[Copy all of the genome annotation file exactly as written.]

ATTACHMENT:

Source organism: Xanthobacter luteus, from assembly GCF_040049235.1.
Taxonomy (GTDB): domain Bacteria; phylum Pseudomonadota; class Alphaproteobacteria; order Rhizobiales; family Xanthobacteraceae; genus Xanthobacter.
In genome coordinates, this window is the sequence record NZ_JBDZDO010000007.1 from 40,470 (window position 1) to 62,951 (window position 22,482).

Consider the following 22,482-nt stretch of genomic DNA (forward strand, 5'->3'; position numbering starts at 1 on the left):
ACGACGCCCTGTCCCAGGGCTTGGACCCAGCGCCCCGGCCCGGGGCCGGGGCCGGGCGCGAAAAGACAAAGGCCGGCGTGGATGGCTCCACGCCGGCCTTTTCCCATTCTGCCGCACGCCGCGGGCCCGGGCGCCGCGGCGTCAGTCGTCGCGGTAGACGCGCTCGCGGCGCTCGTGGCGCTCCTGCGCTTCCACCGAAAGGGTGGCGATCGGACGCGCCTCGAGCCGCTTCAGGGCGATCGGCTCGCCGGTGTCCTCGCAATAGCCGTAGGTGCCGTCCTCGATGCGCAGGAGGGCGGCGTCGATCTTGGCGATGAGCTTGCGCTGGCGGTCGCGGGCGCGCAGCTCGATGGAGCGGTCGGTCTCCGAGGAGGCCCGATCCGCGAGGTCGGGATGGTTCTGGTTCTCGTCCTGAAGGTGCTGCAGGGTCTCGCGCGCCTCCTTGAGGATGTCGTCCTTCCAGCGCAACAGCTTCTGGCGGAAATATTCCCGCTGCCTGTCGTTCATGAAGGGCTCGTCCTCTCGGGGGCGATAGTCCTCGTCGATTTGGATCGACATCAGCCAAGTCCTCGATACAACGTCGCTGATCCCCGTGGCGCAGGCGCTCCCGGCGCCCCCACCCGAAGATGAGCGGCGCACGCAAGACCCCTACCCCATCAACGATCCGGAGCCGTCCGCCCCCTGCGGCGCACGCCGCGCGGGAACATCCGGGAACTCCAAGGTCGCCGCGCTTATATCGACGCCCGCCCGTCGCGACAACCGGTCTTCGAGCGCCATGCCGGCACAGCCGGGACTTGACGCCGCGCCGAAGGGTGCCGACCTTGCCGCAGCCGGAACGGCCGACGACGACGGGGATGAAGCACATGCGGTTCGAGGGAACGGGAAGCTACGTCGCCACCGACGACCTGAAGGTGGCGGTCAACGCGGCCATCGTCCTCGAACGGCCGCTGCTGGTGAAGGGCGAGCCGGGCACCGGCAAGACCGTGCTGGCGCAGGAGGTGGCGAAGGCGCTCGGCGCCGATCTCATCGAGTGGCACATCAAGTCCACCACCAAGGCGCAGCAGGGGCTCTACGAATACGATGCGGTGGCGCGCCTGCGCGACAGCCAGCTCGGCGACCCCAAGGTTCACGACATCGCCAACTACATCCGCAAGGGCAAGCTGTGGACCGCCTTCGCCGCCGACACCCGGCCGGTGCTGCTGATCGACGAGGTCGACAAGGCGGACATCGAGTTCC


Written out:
Source organism: Xanthobacter luteus, from assembly GCF_040049235.1.
Taxonomy (GTDB): domain Bacteria; phylum Pseudomonadota; class Alphaproteobacteria; order Rhizobiales; family Xanthobacteraceae; genus Xanthobacter.
In genome coordinates, this window is the sequence record NZ_JBDZDO010000007.1 from 40,470 (window position 1) to 62,951 (window position 22,482).

Consider the following 22,482-nt stretch of genomic DNA (forward strand, 5'->3'; position numbering starts at 1 on the left):
ACGACGCCCTGTCCCAGGGCTTGGACCCAGCGCCCCGGCCCGGGGCCGGGGCCGGGCGCGAAAAGACAAAGGCCGGCGTGGATGGCTCCACGCCGGCCTTTTCCCATTCTGCCGCACGCCGCGGGCCCGGGCGCCGCGGCGTCAGTCGTCGCGGTAGACGCGCTCGCGGCGCTCGTGGCGCTCCTGCGCTTCCACCGAAAGGGTGGCGATCGGACGCGCCTCGAGCCGCTTCAGGGCGATCGGCTCGCCGGTGTCCTCGCAATAGCCGTAGGTGCCGTCCTCGATGCGCAGGAGGGCGGCGTCGATCTTGGCGATGAGCTTGCGCTGGCGGTCGCGGGCGCGCAGCTCGATGGAGCGGTCGGTCTCCGAGGAGGCCCGATCCGCGAGGTCGGGATGGTTCTGGTTCTCGTCCTGAAGGTGCTGCAGGGTCTCGCGCGCCTCCTTGAGGATGTCGTCCTTCCAGCGCAACAGCTTCTGGCGGAAATATTCCCGCTGCCTGTCGTTCATGAAGGGCTCGTCCTCTCGGGGGCGATAGTCCTCGTCGATTTGGATCGACATCAGCCAAGTCCTCGATACAACGTCGCTGATCCCCGTGGCGCAGGCGCTCCCGGCGCCCCCACCCGAAGATGAGCGGCGCACGCAAGACCCCTACCCCATCAACGATCCGGAGCCGTCCGCCCCCTGCGGCGCACGCCGCGCGGGAACATCCGGGAACTCCAAGGTCGCCGCGCTTATATCGACGCCCGCCCGTCGCGACAACCGGTCTTCGAGCGCCATGCCGGCACAGCCGGGACTTGACGCCGCGCCGAAGGGTGCCGACCTTGCCGCAGCCGGAACGGCCGACGACGACGGGGATGAAGCACATGCGGTTCGAGGGAACGGGAAGCTACGTCGCCACCGACGACCTGAAGGTGGCGGTCAACGCGGCCATCGTCCTCGAACGGCCGCTGCTGGTGAAGGGCGAGCCGGGCACCGGCAAGACCGTGCTGGCGCAGGAGGTGGCGAAGGCGCTCGGCGCCGATCTCATCGAGTGGCACATCAAGTCCACCACCAAGGCGCAGCAGGGGCTCTACGAATACGATGCGGTGGCGCGCCTGCGCGACAGCCAGCTCGGCGACCCCAAGGTTCACGACATCGCCAACTACATCCGCAAGGGCAAGCTGTGGACCGCCTTCGCCGCCGACACCCGGCCGGTGCTGCTGATCGACGAGGTCGACAAGGCGGACATCGAGTTCC